Chances are that your guests will be visiting in the warmer months when these slow little creatures will be out and about. For six years I’ve never seen one alive but dozens of them hit on the road. Save some of them by keeping your speed down and your eyes peeled.
If you spot one daft enough to try crossing a busy road, stop and help them across. My experience with helping rescue two this year are that they stay calm and quiet, don’t bite, and are unstressed if you’re gentle with picking them up. Their spiky coat won’t hurt you if you hold them carefully and it’s an amazing feeling to see one plod off into the grass once you’ve rescued it from certain death. If you’re a gardener, there’s even more ways that you can help save hedgehogs.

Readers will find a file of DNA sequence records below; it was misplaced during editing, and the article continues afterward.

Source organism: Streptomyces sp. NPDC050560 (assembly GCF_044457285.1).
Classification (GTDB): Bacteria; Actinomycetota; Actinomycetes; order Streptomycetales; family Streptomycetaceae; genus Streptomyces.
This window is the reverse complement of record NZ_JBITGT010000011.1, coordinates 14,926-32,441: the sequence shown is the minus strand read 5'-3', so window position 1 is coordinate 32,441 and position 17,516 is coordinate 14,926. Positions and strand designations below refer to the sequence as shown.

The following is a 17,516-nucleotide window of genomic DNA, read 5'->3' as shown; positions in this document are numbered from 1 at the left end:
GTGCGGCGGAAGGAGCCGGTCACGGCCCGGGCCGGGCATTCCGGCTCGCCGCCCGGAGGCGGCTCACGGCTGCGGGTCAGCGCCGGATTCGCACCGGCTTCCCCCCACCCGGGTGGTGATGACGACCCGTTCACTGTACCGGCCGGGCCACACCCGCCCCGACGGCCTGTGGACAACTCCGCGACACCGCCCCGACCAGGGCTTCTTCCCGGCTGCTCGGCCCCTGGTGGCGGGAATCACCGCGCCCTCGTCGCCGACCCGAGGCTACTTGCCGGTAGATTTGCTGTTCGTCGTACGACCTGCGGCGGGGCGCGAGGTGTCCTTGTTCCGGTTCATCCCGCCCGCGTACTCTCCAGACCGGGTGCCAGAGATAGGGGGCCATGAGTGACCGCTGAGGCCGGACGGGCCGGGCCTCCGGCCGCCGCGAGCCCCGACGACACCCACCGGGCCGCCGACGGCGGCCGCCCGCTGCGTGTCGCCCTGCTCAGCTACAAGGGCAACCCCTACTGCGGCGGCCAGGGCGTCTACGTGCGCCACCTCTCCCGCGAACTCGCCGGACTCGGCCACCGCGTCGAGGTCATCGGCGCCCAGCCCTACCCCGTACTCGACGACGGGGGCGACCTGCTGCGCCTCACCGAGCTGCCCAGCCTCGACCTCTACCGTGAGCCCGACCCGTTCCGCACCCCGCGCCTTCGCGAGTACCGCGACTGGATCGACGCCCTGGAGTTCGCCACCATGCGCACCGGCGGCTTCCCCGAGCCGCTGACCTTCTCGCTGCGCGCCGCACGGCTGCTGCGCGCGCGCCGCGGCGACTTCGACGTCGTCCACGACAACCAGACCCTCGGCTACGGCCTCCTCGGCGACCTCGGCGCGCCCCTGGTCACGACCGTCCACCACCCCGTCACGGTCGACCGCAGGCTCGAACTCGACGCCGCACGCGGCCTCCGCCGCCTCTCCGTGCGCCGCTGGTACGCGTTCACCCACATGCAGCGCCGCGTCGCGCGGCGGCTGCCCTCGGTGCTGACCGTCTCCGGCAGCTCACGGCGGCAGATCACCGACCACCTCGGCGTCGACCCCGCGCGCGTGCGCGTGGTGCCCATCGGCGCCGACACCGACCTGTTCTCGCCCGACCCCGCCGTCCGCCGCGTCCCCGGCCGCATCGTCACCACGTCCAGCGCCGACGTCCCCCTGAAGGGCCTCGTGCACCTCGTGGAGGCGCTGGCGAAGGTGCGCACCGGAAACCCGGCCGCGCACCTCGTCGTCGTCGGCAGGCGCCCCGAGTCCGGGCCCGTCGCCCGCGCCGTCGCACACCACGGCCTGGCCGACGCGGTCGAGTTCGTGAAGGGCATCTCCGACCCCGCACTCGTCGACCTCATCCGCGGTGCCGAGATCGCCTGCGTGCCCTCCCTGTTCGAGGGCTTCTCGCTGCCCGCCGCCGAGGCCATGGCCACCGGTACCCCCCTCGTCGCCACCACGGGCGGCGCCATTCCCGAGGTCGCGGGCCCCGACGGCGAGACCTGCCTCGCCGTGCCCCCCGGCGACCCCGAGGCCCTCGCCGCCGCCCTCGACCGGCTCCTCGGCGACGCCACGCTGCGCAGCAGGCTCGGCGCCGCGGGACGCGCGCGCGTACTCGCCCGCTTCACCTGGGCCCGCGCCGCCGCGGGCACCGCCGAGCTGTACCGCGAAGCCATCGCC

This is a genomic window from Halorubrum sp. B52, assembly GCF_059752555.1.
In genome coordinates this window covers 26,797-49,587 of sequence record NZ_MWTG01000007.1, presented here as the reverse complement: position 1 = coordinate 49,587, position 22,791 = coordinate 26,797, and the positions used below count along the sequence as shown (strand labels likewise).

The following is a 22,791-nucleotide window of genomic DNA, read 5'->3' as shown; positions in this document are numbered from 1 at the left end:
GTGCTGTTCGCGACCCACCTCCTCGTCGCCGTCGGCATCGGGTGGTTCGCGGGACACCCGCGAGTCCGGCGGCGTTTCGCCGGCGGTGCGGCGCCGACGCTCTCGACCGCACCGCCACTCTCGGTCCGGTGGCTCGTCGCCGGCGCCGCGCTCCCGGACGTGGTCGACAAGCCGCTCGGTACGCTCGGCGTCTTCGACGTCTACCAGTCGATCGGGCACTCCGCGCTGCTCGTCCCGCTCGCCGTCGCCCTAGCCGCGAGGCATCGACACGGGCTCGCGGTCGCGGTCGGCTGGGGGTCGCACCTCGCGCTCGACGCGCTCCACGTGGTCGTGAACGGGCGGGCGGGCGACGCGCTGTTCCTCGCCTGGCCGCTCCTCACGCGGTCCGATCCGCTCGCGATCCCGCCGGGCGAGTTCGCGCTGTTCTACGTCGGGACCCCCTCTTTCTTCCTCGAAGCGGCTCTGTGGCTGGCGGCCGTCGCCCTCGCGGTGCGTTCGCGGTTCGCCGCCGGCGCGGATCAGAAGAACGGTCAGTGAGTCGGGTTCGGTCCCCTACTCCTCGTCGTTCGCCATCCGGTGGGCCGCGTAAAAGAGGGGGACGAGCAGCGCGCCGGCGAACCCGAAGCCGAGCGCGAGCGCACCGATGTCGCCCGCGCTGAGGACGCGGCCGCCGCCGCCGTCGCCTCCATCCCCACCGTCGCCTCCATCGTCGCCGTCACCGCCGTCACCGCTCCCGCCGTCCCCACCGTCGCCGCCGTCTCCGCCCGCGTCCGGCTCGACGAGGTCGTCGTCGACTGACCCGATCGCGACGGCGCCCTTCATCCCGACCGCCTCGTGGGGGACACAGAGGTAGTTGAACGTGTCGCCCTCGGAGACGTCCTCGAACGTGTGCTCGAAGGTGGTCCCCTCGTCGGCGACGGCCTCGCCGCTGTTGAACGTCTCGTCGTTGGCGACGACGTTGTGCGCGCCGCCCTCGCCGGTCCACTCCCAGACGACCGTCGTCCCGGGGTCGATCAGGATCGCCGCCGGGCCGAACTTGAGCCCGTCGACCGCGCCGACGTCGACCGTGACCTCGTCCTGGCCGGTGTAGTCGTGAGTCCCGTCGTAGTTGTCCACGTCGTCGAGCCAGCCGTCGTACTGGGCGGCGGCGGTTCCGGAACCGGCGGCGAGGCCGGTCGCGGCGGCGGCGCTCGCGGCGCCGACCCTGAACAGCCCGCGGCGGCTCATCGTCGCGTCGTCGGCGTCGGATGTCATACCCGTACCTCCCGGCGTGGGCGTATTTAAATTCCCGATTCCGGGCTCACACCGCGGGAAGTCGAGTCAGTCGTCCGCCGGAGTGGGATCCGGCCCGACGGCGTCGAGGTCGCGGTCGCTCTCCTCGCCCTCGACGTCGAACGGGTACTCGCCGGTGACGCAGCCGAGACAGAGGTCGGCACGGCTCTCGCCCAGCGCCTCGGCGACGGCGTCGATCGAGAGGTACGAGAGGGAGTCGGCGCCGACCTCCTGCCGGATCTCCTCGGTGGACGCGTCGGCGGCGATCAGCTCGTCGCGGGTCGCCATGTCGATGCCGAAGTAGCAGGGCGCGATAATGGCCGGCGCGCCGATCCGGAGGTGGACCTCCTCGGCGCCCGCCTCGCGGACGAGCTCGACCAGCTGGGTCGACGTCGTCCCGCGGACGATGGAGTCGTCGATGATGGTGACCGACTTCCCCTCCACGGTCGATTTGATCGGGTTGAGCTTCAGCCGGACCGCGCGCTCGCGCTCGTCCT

7. Spot a Manx Cat
Chances are that many of your friends and family will have never heard of the Isle of Man. However, some of the crazier cat ladies in your social circle will have heard the term Manx! Manx refers to anything from the Isle of Man and Manx cats are a local breed of tail-less cat. They come in all colours but are called ‘Stumpy’, ‘Rumpy’, ‘Riser’, ‘Stubby’, or ‘Longy’ depending on their tail length.
A great place to spot Manx Cats is at the Mann Cat Santuary. Dozens of free-range cats live in harmony at this non-profit haven for rescued cats.
8. Make a call from the Cregneash Telephone Box
Please do because this picturesque British phone box was nearly taken down a couple of years ago. Only about two or three actual calls are made from it a year so it ends up costing more to service it than it makes with telephone services. Sorry Zoe, mobile phone calls don’t count.